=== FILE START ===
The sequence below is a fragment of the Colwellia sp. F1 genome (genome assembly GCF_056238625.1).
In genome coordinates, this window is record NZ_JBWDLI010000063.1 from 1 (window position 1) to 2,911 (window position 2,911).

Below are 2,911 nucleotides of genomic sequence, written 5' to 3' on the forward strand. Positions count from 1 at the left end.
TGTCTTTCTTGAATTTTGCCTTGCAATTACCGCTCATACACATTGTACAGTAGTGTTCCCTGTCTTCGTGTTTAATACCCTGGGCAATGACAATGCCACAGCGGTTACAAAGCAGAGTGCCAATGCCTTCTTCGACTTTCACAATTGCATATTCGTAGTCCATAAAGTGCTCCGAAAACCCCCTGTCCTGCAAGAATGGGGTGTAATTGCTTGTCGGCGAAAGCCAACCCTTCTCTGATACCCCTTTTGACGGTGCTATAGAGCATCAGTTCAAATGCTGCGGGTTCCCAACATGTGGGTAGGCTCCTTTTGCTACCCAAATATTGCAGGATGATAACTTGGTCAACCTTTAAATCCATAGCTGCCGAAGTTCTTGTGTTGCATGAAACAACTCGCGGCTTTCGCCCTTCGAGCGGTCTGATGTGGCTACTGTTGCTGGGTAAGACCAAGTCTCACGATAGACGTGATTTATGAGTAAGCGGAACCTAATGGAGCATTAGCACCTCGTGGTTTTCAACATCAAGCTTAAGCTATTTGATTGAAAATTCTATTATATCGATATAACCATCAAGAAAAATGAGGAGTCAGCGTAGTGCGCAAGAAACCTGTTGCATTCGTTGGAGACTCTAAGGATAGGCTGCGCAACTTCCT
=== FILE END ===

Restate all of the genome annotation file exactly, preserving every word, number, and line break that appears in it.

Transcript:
The sequence below is a fragment of the Colwellia sp. F1 genome (genome assembly GCF_056238625.1).
In genome coordinates, this window is record NZ_JBWDLI010000063.1 from 1 (window position 1) to 2,911 (window position 2,911).

Below are 2,911 nucleotides of genomic sequence, written 5' to 3' on the forward strand. Positions count from 1 at the left end.
TGTCTTTCTTGAATTTTGCCTTGCAATTACCGCTCATACACATTGTACAGTAGTGTTCCCTGTCTTCGTGTTTAATACCCTGGGCAATGACAATGCCACAGCGGTTACAAAGCAGAGTGCCAATGCCTTCTTCGACTTTCACAATTGCATATTCGTAGTCCATAAAGTGCTCCGAAAACCCCCTGTCCTGCAAGAATGGGGTGTAATTGCTTGTCGGCGAAAGCCAACCCTTCTCTGATACCCCTTTTGACGGTGCTATAGAGCATCAGTTCAAATGCTGCGGGTTCCCAACATGTGGGTAGGCTCCTTTTGCTACCCAAATATTGCAGGATGATAACTTGGTCAACCTTTAAATCCATAGCTGCCGAAGTTCTTGTGTTGCATGAAACAACTCGCGGCTTTCGCCCTTCGAGCGGTCTGATGTGGCTACTGTTGCTGGGTAAGACCAAGTCTCACGATAGACGTGATTTATGAGTAAGCGGAACCTAATGGAGCATTAGCACCTCGTGGTTTTCAACATCAAGCTTAAGCTATTTGATTGAAAATTCTATTATATCGATATAACCATCAAGAAAAATGAGGAGTCAGCGTAGTGCGCAAGAAACCTGTTGCATTCGTTGGAGACTCTAAGGATAGGCTGCGCAACTTCCT